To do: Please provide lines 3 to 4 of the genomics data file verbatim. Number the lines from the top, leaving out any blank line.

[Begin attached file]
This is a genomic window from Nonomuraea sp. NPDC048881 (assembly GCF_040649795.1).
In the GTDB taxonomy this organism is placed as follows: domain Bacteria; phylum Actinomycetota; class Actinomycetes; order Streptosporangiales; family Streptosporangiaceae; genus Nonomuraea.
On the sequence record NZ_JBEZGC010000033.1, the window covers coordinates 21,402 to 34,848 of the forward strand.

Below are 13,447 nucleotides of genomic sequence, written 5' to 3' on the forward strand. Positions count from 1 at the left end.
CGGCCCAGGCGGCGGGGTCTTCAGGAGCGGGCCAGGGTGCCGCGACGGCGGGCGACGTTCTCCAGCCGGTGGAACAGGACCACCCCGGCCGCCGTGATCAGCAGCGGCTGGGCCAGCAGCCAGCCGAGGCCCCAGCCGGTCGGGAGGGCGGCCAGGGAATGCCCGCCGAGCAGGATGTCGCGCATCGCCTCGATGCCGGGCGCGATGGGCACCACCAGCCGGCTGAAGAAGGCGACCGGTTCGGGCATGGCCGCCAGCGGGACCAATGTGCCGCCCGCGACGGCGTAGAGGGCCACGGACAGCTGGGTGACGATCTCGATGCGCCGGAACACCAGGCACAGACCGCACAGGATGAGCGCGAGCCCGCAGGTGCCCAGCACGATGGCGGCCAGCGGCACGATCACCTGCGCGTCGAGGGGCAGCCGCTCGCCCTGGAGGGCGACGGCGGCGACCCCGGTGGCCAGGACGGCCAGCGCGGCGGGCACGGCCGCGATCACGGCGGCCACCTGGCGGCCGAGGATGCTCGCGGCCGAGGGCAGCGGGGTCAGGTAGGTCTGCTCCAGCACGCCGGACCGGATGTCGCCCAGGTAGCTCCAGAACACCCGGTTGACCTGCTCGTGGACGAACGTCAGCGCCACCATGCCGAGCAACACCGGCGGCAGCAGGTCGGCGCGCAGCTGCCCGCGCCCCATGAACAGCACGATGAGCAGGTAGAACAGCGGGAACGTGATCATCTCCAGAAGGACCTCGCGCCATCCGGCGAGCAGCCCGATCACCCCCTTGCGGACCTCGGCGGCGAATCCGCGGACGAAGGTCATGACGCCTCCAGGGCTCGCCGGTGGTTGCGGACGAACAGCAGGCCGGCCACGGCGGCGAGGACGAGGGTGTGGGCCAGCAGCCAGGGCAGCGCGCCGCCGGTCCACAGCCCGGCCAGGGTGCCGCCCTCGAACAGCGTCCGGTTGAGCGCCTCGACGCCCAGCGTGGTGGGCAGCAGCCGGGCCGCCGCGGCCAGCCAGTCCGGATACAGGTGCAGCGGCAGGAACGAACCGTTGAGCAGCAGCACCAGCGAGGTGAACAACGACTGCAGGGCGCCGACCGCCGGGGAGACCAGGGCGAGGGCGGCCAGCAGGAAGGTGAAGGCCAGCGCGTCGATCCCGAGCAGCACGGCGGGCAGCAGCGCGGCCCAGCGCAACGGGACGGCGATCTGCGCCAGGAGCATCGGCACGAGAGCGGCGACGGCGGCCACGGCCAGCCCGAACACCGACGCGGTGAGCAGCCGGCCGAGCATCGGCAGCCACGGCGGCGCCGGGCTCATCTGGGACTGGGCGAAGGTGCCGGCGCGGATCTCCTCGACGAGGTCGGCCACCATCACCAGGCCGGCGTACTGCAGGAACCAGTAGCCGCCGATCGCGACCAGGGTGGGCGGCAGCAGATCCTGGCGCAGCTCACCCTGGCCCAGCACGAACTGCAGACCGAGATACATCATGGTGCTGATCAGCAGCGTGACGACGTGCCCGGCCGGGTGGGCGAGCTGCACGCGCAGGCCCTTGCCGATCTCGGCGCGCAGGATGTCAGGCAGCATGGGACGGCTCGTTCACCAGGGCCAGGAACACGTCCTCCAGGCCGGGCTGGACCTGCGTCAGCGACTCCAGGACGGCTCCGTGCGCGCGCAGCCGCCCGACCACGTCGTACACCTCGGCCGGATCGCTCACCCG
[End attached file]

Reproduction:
On the sequence record NZ_JBEZGC010000033.1, the window covers coordinates 21,402 to 34,848 of the forward strand.

Below are 13,447 nucleotides of genomic sequence, written 5' to 3' on the forward strand. Positions count from 1 at the left end.